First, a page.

We looked at various 16-inch acoustic archtops that were purely production models, most of which were available at Scharpach Guitars. In a different vein, we’ll now examine the construction of a magnificent bespoke archtop, from raw wood to the dazzling, completed instrument. Let’s see how custom archtop guitar makers make it? It’s based on my experience.
The process began with a hunt for the ideal billet. Makers shaped the rare walnut into a book-matched back, cemented the two pieces up, and then carved out the basic silhouette of the guitar.
After that, they bored a slew of quarter-inch holes into the rear to make carving into the arched shape simpler.
They employed a select billet of Adirondack (a.k.a. red) spruce to build the soundboard—the valued tonewood famed for its rigidity and volume, which was regularly used on prewar acoustics but is now used very sparingly on current guitars due to logistical concerns.
They built a two-piece spruce soundboard and rough-carved the outside side while rejoicing with a Harpoon IPA or three before cutting the elliptical soundhole. The inner side was then treated with before cutting, glueing, and perfecting the fan framing. If you are interested in learning how to play guitar, check out classicalguitarshed.com and let the experts guide you starting from the basics.
They cut and curved a set of sides from the same walnut board as the back, and linked them with a mahogany neck and tail block after detaching them from their moulds.
Everything really started to come together as the body’s components are connected after the kerfing and lining are attached to the sides. The top has still to be carved; in the meantime, the next shot showcases the walnut’s outstanding hue and figure.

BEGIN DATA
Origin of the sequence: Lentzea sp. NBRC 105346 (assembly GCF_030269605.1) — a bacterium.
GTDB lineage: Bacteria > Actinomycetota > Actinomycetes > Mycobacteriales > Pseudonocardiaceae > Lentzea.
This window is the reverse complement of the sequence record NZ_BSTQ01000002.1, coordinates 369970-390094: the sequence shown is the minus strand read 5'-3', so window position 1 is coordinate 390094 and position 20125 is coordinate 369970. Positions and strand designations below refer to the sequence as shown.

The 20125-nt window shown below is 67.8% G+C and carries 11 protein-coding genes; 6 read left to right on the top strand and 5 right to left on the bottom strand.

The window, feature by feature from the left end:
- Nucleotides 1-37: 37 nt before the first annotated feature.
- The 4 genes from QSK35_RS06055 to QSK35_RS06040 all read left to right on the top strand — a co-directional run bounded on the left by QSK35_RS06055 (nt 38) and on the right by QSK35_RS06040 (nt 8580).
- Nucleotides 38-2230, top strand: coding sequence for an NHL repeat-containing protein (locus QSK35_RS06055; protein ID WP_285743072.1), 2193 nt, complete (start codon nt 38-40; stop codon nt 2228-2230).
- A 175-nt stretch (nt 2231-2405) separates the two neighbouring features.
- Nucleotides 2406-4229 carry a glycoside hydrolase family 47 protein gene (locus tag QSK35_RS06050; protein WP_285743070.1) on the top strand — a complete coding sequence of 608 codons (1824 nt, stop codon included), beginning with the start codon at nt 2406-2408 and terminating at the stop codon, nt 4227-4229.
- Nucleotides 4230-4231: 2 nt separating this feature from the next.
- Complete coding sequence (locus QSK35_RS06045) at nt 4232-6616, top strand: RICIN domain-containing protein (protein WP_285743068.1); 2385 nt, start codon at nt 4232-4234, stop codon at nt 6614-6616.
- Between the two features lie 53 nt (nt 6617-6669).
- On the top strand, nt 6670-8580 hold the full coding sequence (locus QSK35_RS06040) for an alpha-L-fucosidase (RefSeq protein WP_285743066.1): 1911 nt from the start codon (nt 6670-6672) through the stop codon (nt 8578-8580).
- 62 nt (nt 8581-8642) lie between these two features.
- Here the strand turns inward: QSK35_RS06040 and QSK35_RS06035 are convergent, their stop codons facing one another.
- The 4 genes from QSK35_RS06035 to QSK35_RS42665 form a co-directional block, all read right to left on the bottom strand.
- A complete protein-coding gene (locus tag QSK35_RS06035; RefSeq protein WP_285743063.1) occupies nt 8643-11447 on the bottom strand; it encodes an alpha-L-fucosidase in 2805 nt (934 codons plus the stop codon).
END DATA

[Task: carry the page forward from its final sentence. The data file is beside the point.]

The body was routed for binding. Instead of utilising stock plastic binding, they created their own using walnut and a defined line of light wood dyed red.
They varnished the body after the binding was put in place and the soundboard was cleaned, wiping on numerous coatings of a shellac-and-grain-alcohol combination.
They then cut a sound port—a secondary soundhole designed to focus the sound at the player’s ear—into the top bass bout, which had already been coated.
The neck began with a raw slice of Mahogany Mama. A unique Tatsuta beta-titanium truss rod as well as a pair of headstock ears were installed on the roughneck and another one they were working on.
After that, the ebony headstock face is bonded on and carved to form. The Brazilian rosewood fingerboard is then put on and fretted, and the neck is hand-carved to an ergonomic C shape.
In preparation for the brass embellishment, the headstock face is routed out.
The 4mm indicator within the truss-rod chamber is provided so that the correct tool is used while tightening the neck. They finished the neck with a walnut heel cap and bone nut before installing the gold Waverly tuners, which have snakewood buttons to match the dark-wood elements.